Social and Economic Policy
Children's Issues

Promote policies and funding to ensure a coordinated continuum of care for children at risk, reducing children removed from home or kinship networks by providing families with the supports they need and expand extended foster care.

Issue Team Chair: Janet Hedgepath,
 DOWNLOAD the Children's Issues Issue Paper
Interested in getting involved with this topic? Contact Janet Hedgepath

Take Action!



Get Involved

Overview of the 2024 Legislative Session

During the 2023 session there were several bills to assist youth transitioning out of foster care. In 2024, we will continue to advocate for a more supported transition for these youth.

Several bills addressing child sexual abuse/exploitation will be in the legislature this year. A primary focus will be strengthening reporting laws and providing trauma focused treatment for abuse survivors.

Below are reports the Issue Chair wrote throughout the 2024 Legislative session. There will be no further reports or action alerts this year.

2024 Children's Issues Legislation
Please refer to the weekly updates above for current status of the bills below.

Successful Priority Bills

Bills in green are supported. Bills in red are opposed by the League. Bills in black the League is watching.

HB 1455/SB 5695 Eliminating Child Marriage. This bill provides that a marriage entered in which either person has not attained the age of 18 years is void.  It further eliminates provisions authorizing a court to waive the age requirement on a showing of necessity. HB 1455 was signed by the Governor and becomes effective 6/6/24

HB 2218/SB 5908 Extended foster care for youth 18-21. Directs the Department of Children, Youth and Families to make changes to the Extended Foster Care Program to reduce participation barriers. SB 5908 was delivered to the Governor.

Bills Not Moving Forward this Session
Bills in green are supported. Bills in red are opposed by the League. Bills in black the League is watching.

HB 1479/SB 5559 Concerning Restraint or Isolation in Public Schools and Educational Programs. This bill phases out the use of restraint or isolation by school staff and provides training of de-escalation practices. HB1479 did not make it out of the Senate Committee on Education.

HB 2016 Allowing Certain Minors to Contract for Housing and Utilities. This bill has died because it was not passed out of committee by the cut-off.

HB 2076/SB 6057 Addressing crimes involving human trafficking and sexual exploitation statewide.
A coordinating committee is established to address the issue of children who are commercially sexually exploited, to examine the practices of local and regional entities involved in addressing sexually exploited children, and to make recommendations on statewide laws and practices. SB 2076 didn’t make it out of Rules.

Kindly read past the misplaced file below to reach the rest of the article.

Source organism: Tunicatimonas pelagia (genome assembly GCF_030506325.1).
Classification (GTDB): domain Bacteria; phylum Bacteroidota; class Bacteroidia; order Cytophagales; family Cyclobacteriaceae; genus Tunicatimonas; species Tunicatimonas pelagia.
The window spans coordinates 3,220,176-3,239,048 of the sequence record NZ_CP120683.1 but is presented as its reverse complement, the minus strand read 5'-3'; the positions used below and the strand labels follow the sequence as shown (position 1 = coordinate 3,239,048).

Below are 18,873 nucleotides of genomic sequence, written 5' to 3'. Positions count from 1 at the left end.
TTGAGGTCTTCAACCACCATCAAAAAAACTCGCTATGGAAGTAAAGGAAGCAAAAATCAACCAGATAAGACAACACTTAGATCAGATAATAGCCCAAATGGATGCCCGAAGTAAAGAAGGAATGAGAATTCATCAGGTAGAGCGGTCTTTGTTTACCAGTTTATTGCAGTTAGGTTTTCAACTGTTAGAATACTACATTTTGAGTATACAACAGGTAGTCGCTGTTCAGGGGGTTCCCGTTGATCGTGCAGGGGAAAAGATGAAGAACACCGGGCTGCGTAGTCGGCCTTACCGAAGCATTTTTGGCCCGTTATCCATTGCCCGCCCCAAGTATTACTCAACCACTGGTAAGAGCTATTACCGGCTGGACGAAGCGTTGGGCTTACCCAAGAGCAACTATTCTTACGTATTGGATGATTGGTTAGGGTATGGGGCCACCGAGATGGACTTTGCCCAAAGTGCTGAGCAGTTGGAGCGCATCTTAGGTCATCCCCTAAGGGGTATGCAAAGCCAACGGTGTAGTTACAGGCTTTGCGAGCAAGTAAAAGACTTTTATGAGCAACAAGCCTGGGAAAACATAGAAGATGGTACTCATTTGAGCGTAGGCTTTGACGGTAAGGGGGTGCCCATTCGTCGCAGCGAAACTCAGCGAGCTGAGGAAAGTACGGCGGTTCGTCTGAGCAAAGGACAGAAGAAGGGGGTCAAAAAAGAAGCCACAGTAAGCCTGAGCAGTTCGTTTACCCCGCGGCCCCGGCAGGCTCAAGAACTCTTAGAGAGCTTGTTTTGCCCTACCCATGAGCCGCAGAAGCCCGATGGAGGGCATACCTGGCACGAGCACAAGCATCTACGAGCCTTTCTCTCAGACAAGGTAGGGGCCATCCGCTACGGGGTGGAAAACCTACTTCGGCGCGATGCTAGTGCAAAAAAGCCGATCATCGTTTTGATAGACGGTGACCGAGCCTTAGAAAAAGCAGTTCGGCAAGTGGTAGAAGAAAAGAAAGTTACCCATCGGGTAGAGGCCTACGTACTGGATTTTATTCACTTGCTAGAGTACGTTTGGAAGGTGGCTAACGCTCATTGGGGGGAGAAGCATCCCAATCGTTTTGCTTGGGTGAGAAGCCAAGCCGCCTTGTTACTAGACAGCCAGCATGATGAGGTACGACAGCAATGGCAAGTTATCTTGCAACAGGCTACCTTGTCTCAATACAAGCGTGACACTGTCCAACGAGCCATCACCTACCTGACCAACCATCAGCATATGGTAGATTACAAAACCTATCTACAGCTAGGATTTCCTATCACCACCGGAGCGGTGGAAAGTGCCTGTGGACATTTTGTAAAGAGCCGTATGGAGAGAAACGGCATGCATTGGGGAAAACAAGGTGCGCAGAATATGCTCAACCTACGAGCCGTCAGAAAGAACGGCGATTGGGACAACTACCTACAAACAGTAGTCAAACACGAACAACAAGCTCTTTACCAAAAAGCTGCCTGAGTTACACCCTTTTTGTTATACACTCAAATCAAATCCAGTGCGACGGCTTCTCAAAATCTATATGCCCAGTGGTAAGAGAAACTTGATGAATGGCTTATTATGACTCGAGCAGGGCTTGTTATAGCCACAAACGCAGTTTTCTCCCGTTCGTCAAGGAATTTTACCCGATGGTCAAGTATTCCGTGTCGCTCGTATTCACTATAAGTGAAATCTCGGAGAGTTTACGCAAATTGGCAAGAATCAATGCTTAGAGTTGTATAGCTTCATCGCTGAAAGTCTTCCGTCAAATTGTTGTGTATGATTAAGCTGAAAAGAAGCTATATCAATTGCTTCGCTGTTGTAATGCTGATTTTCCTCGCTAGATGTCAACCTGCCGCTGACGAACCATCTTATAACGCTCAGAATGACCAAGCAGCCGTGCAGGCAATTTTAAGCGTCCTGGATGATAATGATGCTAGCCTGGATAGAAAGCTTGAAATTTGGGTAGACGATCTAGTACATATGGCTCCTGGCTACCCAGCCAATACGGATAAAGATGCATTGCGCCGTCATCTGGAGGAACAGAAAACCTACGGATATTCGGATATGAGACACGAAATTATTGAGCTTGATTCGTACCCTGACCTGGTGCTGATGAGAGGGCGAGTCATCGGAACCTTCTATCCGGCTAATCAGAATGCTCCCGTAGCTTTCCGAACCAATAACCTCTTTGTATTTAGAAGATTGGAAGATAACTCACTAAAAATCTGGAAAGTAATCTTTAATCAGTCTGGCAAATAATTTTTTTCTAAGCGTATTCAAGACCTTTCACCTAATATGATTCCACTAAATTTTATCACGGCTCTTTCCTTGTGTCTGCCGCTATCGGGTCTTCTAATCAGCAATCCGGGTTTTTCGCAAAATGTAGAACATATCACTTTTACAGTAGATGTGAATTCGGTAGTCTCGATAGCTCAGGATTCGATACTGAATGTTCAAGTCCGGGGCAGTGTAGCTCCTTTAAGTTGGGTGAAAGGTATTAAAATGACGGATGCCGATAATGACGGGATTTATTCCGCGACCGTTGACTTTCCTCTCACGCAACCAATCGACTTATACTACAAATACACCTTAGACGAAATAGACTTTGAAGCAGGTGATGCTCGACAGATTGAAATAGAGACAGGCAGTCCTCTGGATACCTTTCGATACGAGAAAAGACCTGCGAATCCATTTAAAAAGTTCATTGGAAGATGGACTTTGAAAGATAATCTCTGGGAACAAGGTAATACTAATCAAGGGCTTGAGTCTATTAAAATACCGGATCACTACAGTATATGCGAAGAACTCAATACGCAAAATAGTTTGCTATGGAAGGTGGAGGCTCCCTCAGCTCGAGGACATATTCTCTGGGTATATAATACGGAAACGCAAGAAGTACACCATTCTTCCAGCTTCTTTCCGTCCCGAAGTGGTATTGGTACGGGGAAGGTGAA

HB 2146/SB 5850 Supporting students who are chronically absent and at risk for not graduating high school.
Directs the Office of the Superintendent of Public Instruction (OSPI) to establish a grant program for community-based organizations, tribes, and community and technical colleges to support students who are chronically absent, subject to appropriations.  SB 5850 died in the House Committee on Appropriations.

SB 5591 Providing Dependent Youth with Financial Education and Support.
Directs the Department of Children, Youth, and Families to develop a program to provide dependent youth, ages 14 and up, with the ability to establish a private, self-controlled account. This bill died in the House Committee on Appropriations

SB 6298 Concerning the Duty of Clergy to Report Child Abuse and Neglect.
This bill adds clergy to the list of mandated reporters when there is reasonable cause to believe that a child has suffered abuse or neglect. Provides an exception to the mandated reporter requirement for child abuse or neglect for members of the clergy when the information is obtained solely in the context of penitential communication. SB 6298 did not make it out of the House Committee on Human Services, Youth and Early Learning

How To Be Involved

  • If you are interested in a particular bill, use the links above to go to the webpage for that bill. These pages include staff summaries and reports including who testified PRO versus CON on the bill. There is also information about how to access videos of hearings that have been held. 
  • Read and take action through the LWVWA Legislative Action Newsletter, distributed each Sunday during the legislative session.
  • You may also express your opinion on legislation with the LWVWA issue chairs. We will take your perspectives under consideration as we determine our support for legislation and prepare testimony. Please direct questions or comments to Janet Hedgepath, Children's Issues Issue Chair.

The League of Women Voters of Washington is a 501(c)(4) non-profit organization.
The League of Women Voters of Washington Education Fund is a 501(c)(3) non-profit organization. LWVWA Education Fund contributions are tax-deductible to the extent allowable by law. The League of Women Voters Education Fund does not endorse the contents of any web pages to which it links.

League of Women Voters of the United States

Powered by Wild Apricot Membership Software